The answer lies in complacency and misinformation eroding our vaccine shield. Coverage has waned, creating chinks in our armour.

“Close-knit communities like schools and sports teams become transmission hotspots. Also, due to a lack of data, mumps vaccination was removed from UPI (Universal Program for Immunization). The path forward is clear, we need to prioritize MMR vaccination, at 9 months, 15 months, and 4-5 years, in both public and private sectors. Combatting misinformation by educating, dispelling myths, and building trust in vaccines,” says Dr Sidana.

Prevention tips

“Mumps infection occurs more often in winter and spring months. Those who are having swollen glands or swelling below ears should be identified as suffering from mumps, should be isolated for at least 7 days after the onset of swelling. They should take adequate rest, good nutrition and symptomatic treatment like medication for fever and pain. Isolating the patient and taking precautions like using face masks, and timely vaccination can prevent the spread of the disease in community. But many times, it’s difficult to identify the source because the viral shedding or spread can occur before the onset of symptoms or from asymptomatic infected individuals. So, vaccination with mumps vaccine would be the best way of prevention. Three doses of the mumps vaccine (MMR VACCINE) should be given to every child at 9 months, 15 months and third doses between 4 to 6 years of age. School-aged children and adolescents who missed the vaccination, can be given 2 doses 4 weeks apart,” says Dr Bhagyawant.

Dr Bhagyawant shares prevention methods to avoid getting the infection

Wash your hands frequently: This is the single most effective way to prevent the spread of germs. Use soap and water for at least 20 seconds, especially after coughing, sneezing, or blowing your nose.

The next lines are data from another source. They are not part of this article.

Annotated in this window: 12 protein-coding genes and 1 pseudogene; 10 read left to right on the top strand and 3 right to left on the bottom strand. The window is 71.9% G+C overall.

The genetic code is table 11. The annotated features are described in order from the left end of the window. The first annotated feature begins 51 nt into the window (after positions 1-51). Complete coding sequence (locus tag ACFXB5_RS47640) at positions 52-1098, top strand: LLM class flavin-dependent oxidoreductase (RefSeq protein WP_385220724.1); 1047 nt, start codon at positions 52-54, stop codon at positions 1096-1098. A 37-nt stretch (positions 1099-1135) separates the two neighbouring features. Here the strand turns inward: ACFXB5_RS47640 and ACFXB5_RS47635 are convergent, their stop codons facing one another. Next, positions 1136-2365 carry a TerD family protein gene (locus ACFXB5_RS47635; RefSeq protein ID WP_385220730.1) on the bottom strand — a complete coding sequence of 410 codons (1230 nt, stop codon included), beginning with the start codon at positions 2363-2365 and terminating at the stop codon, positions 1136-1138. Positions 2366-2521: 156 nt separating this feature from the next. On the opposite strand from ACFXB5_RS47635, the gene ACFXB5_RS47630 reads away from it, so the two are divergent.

Practice cough and sneeze etiquette: Cover your mouth and nose with a tissue or your elbow when you cough or sneeze. Dispose of used tissues properly and immediately wash your hands.

Avoid close contact with sick people: Maintain a safe distance (at least 6 feet) from anyone who is showing symptoms of mumps, such as swollen glands or fever. Avoid crowded places and gatherings.

Clean and disinfect surfaces regularly: Disinfection with appropriate cleaning products should be done on frequently touched surfaces like doorknobs, light switches, and countertops.

Precautions for pregnant women

Dr Bhagyawant shares prevention tips for those who are expecting to avoid complications in unborn children.

Minimize exposure: Pregnant women should prioritize avoiding close contact with anyone suspected of having mumps. This includes maintaining distance from sick individuals and avoiding crowded places.

Vaccination status: If not already vaccinated, pregnant women should discuss the MMR vaccine with their healthcare provider. Vaccination before pregnancy is the best way to protect both mother and foetus.

Seek medical advice: If you are pregnant and have concerns about mumps exposure, consult your doctor immediately for proper guidance and preventive measures.